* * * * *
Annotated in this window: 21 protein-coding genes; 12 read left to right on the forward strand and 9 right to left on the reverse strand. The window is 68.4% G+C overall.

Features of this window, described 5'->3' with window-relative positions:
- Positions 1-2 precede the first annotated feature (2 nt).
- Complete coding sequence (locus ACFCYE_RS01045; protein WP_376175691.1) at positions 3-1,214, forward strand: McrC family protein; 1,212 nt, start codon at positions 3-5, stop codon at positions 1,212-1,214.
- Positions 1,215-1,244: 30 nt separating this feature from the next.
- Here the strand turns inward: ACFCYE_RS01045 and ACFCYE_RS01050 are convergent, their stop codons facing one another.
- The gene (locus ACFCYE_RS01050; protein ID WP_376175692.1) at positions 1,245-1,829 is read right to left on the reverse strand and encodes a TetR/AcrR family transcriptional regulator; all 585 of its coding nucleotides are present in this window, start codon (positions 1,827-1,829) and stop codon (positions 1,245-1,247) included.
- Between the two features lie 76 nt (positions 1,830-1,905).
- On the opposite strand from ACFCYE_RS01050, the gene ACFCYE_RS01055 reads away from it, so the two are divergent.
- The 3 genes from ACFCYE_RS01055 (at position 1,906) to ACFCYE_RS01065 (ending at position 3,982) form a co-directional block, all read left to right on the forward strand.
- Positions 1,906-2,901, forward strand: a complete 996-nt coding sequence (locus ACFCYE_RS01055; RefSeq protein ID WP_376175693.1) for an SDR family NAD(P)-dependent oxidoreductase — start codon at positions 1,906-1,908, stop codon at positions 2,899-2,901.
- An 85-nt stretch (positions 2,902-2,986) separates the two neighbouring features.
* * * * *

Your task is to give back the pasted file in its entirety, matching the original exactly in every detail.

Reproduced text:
Annotated in this window: 21 protein-coding genes; 12 read left to right on the forward strand and 9 right to left on the reverse strand. The window is 68.4% G+C overall.

Features of this window, described 5'->3' with window-relative positions:
- Positions 1-2 precede the first annotated feature (2 nt).
- Complete coding sequence (locus ACFCYE_RS01045; protein WP_376175691.1) at positions 3-1,214, forward strand: McrC family protein; 1,212 nt, start codon at positions 3-5, stop codon at positions 1,212-1,214.
- Positions 1,215-1,244: 30 nt separating this feature from the next.
- Here the strand turns inward: ACFCYE_RS01045 and ACFCYE_RS01050 are convergent, their stop codons facing one another.
- The gene (locus ACFCYE_RS01050; protein ID WP_376175692.1) at positions 1,245-1,829 is read right to left on the reverse strand and encodes a TetR/AcrR family transcriptional regulator; all 585 of its coding nucleotides are present in this window, start codon (positions 1,827-1,829) and stop codon (positions 1,245-1,247) included.
- Between the two features lie 76 nt (positions 1,830-1,905).
- On the opposite strand from ACFCYE_RS01050, the gene ACFCYE_RS01055 reads away from it, so the two are divergent.
- The 3 genes from ACFCYE_RS01055 (at position 1,906) to ACFCYE_RS01065 (ending at position 3,982) form a co-directional block, all read left to right on the forward strand.
- Positions 1,906-2,901, forward strand: a complete 996-nt coding sequence (locus ACFCYE_RS01055; RefSeq protein ID WP_376175693.1) for an SDR family NAD(P)-dependent oxidoreductase — start codon at positions 1,906-1,908, stop codon at positions 2,899-2,901.
- An 85-nt stretch (positions 2,902-2,986) separates the two neighbouring features.